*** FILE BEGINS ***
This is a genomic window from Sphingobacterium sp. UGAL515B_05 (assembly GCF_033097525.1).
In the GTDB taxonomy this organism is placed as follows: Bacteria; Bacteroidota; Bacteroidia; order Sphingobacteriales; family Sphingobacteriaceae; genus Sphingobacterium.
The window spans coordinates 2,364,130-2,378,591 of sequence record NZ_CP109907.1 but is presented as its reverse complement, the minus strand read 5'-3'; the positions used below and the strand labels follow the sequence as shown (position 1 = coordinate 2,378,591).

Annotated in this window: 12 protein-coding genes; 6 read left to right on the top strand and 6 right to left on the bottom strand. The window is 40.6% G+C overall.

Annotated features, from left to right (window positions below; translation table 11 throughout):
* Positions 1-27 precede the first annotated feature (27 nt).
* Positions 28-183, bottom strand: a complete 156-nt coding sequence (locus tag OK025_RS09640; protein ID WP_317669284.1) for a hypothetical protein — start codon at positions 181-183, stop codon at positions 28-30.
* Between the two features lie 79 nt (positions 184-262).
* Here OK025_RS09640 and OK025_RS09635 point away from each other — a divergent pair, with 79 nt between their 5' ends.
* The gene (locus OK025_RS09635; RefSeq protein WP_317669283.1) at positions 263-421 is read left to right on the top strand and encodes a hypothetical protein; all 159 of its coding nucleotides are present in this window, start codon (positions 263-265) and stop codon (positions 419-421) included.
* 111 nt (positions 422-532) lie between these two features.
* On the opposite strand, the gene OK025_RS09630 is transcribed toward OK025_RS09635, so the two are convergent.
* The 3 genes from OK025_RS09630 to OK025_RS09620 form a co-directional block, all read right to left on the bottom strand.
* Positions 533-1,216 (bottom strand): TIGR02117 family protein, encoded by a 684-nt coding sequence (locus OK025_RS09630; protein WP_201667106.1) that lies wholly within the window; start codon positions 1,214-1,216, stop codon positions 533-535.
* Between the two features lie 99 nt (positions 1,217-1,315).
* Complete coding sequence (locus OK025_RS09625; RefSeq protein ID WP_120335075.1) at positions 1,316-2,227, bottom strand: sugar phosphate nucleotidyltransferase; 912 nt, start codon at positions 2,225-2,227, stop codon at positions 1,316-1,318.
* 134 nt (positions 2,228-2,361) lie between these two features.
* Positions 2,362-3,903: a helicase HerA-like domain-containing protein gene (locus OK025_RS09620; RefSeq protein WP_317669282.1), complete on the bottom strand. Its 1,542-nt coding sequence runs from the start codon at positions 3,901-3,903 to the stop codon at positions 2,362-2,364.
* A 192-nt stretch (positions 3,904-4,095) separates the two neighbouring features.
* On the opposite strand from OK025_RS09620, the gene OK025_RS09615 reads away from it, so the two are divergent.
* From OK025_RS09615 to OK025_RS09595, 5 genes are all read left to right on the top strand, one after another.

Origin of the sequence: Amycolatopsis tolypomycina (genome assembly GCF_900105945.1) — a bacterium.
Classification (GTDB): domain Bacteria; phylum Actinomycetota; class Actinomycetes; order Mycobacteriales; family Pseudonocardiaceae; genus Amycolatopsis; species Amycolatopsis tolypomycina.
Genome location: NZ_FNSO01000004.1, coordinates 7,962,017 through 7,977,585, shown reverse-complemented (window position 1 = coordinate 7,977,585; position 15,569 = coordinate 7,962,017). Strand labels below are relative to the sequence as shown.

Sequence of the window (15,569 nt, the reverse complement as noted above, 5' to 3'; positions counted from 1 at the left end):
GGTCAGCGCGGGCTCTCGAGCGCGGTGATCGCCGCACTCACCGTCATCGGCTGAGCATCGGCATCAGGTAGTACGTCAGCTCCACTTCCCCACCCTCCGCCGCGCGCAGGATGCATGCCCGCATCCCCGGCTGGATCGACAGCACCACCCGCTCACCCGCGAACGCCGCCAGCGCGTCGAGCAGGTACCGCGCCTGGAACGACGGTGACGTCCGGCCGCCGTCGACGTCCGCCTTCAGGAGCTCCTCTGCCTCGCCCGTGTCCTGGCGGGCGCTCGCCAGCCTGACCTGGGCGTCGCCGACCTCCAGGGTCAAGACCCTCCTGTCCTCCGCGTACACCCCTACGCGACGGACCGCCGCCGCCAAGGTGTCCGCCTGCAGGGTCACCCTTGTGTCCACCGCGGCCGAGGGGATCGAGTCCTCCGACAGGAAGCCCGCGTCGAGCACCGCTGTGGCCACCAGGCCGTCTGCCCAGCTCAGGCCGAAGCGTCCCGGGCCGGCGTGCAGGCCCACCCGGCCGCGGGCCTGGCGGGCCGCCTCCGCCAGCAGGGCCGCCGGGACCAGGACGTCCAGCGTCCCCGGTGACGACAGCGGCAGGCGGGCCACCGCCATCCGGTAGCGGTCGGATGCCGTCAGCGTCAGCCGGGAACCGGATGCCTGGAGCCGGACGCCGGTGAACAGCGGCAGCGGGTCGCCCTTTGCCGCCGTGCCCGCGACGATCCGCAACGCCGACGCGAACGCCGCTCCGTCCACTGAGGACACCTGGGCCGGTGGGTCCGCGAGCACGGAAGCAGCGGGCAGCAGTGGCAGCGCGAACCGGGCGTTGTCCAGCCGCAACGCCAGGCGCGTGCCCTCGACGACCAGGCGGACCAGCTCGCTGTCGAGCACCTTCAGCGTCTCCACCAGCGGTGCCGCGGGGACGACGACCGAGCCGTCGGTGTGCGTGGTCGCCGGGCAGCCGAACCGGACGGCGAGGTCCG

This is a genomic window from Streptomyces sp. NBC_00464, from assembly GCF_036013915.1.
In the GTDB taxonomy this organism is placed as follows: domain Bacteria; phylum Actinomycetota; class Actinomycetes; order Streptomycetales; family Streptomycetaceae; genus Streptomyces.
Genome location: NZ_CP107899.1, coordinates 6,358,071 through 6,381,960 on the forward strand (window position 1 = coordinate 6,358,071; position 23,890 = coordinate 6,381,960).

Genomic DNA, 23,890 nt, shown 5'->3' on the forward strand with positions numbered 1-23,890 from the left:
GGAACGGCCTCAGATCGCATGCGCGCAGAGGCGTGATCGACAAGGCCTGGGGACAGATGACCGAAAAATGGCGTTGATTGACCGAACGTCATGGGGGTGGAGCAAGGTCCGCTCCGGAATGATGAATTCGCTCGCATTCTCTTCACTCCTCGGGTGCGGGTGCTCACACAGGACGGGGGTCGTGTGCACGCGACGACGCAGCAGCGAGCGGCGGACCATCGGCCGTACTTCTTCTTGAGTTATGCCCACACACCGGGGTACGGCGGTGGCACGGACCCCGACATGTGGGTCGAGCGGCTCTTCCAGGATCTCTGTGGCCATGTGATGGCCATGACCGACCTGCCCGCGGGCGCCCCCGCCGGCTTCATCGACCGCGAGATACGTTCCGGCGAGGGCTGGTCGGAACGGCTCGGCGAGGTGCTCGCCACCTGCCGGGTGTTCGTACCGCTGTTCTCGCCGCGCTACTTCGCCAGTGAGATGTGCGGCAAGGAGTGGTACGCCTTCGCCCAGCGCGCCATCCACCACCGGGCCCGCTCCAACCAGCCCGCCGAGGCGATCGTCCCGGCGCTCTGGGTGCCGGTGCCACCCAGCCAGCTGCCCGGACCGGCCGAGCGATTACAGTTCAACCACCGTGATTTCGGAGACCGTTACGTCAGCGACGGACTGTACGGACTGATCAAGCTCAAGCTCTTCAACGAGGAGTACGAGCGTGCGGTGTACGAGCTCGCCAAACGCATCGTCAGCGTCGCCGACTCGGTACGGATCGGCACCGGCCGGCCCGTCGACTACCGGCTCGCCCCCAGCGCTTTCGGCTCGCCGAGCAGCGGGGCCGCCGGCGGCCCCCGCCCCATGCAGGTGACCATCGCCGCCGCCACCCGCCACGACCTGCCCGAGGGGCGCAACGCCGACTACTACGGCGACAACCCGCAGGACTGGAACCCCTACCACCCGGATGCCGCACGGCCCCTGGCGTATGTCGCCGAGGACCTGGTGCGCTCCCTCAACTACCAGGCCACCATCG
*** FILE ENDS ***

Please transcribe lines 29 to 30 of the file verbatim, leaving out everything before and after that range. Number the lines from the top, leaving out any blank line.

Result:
Genome location: NZ_CP107899.1, coordinates 6,358,071 through 6,381,960 on the forward strand (window position 1 = coordinate 6,358,071; position 23,890 = coordinate 6,381,960).

Genomic DNA, 23,890 nt, shown 5'->3' on the forward strand with positions numbered 1-23,890 from the left: